Assuntos
Diferenciação Celular , Variações do Número de Cópias de DNA , Proteína Proto-Oncogênica N-Myc , Crista Neural , Neuroblastoma , Humanos , Neuroblastoma/genética , Neuroblastoma/patologia , Crista Neural/metabolismo , Crista Neural/patologia , Feminino , Proteína Proto-Oncogênica N-Myc/genética , Proteína Proto-Oncogênica N-Myc/metabolismo , Aberrações Cromossômicas , Células-Tronco Embrionárias Humanas/metabolismo , Transcriptoma , Linhagem Celular Tumoral , Regulação Neoplásica da Expressão Gênica
14.
PLoS One ; 19(5): e0303914, 2024.
Artigo em Inglês | MEDLINE | ID: mdl-38809858

RESUMO

The vertebrate enteric nervous system (ENS) is a crucial network of enteric neurons and glia resident within the entire gastrointestinal tract (GI). Overseeing essential GI functions such as gut motility and water balance, the ENS serves as a pivotal bidirectional link in the gut-brain axis. During early development, the ENS is primarily derived from enteric neural crest cells (ENCCs). Disruptions to ENCC development, as seen in conditions like Hirschsprung disease (HSCR), lead to the absence of ENS in the GI, particularly in the colon. In this study, using zebrafish, we devised an in vivo F0 CRISPR-based screen employing a robust, rapid pipeline integrating single-cell RNA sequencing, CRISPR reverse genetics, and high-content imaging. Our findings unveil various genes, including those encoding opioid receptors, as possible regulators of ENS establishment. In addition, we present evidence that suggests opioid receptor involvement in the neurochemical coding of the larval ENS. In summary, our work presents a novel, efficient CRISPR screen targeting ENS development, facilitating the discovery of previously unknown genes, and increasing knowledge of nervous system construction.


Assuntos
Sistemas CRISPR-Cas , Sistema Nervoso Entérico , Peixe-Zebra , Animais , Sistema Nervoso Entérico/metabolismo , Peixe-Zebra/genética , Proteínas de Peixe-Zebra/genética , Proteínas de Peixe-Zebra/metabolismo , Crista Neural/metabolismo , Doença de Hirschsprung/genética
15.
Int J Mol Sci ; 25(9)2024 Apr 26.
Artigo em Inglês | MEDLINE | ID: mdl-38731925

RESUMO

Hemifacial microsomia (HFM) is a rare congenital genetic syndrome primarily affecting the first and second pharyngeal arches, leading to defects in the mandible, external ear, and middle ear. The pathogenic genes remain largely unidentified. Whole-exome sequencing (WES) was conducted on 12 HFM probands and their unaffected biological parents. Predictive structural analysis of the target gene was conducted using PSIPRED (v3.3) and SWISS-MODEL, while STRING facilitated protein-to-protein interaction predictions. CRISPR/Cas9 was applied for gene knockout in zebrafish. In situ hybridization (ISH) was employed to examine the spatiotemporal expression of the target gene and neural crest cell (NCC) markers. Immunofluorescence with PH3 and TUNEL assays were used to assess cell proliferation and apoptosis. RNA sequencing was performed on mutant and control embryos, with rescue experiments involving target mRNA injections and specific gene knockouts. CDC27 was identified as a novel candidate gene for HFM, with four nonsynonymous de novo variants detected in three unrelated probands. Structural predictions indicated significant alterations in the secondary and tertiary structures of CDC27. cdc27 knockout in zebrafish resulted in craniofacial malformation, spine deformity, and cardiac edema, mirroring typical HFM phenotypes. Abnormalities in somatic cell apoptosis, reduced NCC proliferation in pharyngeal arches, and chondrocyte differentiation issues were observed in cdc27-/- mutants. cdc27 mRNA injections and cdkn1a or tp53 knockout significantly rescued pharyngeal arch cartilage dysplasia, while sox9a mRNA administration partially restored the defective phenotypes. Our findings suggest a functional link between CDC27 and HFM, primarily through the inhibition of CNCC proliferation and disruption of pharyngeal chondrocyte differentiation.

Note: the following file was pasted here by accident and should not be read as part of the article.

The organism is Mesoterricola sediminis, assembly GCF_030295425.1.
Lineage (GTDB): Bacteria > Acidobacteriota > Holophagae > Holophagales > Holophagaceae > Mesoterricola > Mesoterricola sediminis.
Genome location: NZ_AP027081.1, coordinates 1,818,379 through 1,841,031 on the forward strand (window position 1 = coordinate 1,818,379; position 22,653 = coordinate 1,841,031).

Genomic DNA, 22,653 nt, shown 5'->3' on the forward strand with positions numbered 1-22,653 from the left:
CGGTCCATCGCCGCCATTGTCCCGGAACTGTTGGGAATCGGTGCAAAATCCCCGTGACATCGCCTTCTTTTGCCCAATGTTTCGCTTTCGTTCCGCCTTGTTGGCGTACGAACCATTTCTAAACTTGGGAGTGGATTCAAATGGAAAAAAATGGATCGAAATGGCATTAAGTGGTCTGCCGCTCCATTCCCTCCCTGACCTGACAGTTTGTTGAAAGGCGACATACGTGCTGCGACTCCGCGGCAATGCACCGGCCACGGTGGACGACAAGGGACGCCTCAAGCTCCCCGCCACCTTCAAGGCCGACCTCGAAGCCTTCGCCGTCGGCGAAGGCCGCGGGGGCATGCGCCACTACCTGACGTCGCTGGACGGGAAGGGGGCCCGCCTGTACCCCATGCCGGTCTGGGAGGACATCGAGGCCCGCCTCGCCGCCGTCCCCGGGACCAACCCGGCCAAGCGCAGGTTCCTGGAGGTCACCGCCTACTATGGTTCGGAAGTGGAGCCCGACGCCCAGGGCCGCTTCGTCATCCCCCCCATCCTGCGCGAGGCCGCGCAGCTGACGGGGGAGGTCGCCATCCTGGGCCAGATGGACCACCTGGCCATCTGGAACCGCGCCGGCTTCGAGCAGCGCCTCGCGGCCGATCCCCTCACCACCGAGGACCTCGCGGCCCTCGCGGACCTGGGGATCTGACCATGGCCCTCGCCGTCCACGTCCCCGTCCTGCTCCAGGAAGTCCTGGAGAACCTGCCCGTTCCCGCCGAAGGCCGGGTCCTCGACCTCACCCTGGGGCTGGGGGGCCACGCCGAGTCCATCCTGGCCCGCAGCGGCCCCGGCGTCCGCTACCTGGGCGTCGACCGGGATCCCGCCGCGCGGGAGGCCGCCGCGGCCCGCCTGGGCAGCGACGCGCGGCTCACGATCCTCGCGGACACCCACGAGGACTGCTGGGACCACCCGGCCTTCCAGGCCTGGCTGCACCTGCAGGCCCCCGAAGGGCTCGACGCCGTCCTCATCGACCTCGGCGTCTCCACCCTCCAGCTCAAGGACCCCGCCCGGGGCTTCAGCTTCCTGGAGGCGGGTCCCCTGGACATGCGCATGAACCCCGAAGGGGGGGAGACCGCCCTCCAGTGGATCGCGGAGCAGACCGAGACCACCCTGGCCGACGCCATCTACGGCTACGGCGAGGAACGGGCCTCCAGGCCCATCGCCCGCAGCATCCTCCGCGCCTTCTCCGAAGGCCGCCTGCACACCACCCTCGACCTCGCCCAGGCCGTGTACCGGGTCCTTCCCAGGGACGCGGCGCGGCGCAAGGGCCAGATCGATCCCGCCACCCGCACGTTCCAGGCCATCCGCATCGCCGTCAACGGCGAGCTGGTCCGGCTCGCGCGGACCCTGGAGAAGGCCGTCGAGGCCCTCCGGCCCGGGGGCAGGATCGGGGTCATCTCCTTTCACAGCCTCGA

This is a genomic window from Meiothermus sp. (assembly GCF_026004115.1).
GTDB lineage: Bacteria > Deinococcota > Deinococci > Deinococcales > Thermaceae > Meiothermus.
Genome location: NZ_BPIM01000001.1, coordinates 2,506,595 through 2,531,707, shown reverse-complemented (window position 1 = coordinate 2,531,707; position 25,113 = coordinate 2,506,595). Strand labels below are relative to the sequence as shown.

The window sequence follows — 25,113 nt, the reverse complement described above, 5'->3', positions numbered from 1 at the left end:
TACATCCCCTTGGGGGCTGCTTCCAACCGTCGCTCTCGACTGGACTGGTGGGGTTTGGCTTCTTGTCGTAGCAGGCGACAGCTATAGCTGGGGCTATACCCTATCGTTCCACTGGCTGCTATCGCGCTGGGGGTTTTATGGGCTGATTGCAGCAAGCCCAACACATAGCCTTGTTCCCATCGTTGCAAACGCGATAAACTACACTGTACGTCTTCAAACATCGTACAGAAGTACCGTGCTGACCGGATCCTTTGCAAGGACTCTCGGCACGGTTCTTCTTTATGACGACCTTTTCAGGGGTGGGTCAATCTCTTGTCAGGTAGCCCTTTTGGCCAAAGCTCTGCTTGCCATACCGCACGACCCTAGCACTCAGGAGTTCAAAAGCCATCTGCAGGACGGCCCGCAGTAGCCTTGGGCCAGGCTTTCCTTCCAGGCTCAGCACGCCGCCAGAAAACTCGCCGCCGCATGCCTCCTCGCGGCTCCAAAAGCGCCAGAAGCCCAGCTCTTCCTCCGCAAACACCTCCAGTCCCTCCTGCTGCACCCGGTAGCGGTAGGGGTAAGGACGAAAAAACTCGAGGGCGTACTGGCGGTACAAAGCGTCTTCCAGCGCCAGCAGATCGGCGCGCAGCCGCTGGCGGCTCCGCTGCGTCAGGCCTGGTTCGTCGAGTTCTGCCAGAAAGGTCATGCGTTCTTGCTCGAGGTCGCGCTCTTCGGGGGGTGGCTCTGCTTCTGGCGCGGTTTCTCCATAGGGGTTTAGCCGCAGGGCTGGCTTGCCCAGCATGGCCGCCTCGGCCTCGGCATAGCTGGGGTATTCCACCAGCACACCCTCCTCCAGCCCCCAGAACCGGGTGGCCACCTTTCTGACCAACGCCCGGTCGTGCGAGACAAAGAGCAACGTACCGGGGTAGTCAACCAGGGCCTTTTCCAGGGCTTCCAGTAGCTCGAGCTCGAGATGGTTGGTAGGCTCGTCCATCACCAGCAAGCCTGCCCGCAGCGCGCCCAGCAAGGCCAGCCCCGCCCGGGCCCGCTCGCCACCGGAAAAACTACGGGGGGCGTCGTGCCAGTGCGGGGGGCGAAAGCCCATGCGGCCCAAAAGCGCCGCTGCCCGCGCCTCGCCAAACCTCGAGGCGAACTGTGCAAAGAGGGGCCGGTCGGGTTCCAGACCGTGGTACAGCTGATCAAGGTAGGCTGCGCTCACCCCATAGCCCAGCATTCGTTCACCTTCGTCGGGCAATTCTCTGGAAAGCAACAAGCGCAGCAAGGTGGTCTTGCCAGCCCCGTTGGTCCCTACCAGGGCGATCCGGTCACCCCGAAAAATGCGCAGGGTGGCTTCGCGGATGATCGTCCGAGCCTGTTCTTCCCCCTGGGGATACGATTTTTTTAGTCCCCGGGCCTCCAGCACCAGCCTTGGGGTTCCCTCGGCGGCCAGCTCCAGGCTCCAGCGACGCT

Assuntos
Síndrome de Goldenhar , Peixe-Zebra , Animais , Peixe-Zebra/genética , Humanos , Masculino , Feminino , Síndrome de Goldenhar/genética , Síndrome de Goldenhar/patologia , Apoptose/genética , Crista Neural/metabolismo , Sequenciamento do Exoma , Proliferação de Células/genética , Fenótipo , Mutação , Técnicas de Inativação de Genes
16.
Zhonghua Yi Xue Yi Chuan Xue Za Zhi ; 41(6): 758-760, 2024 Jun 10.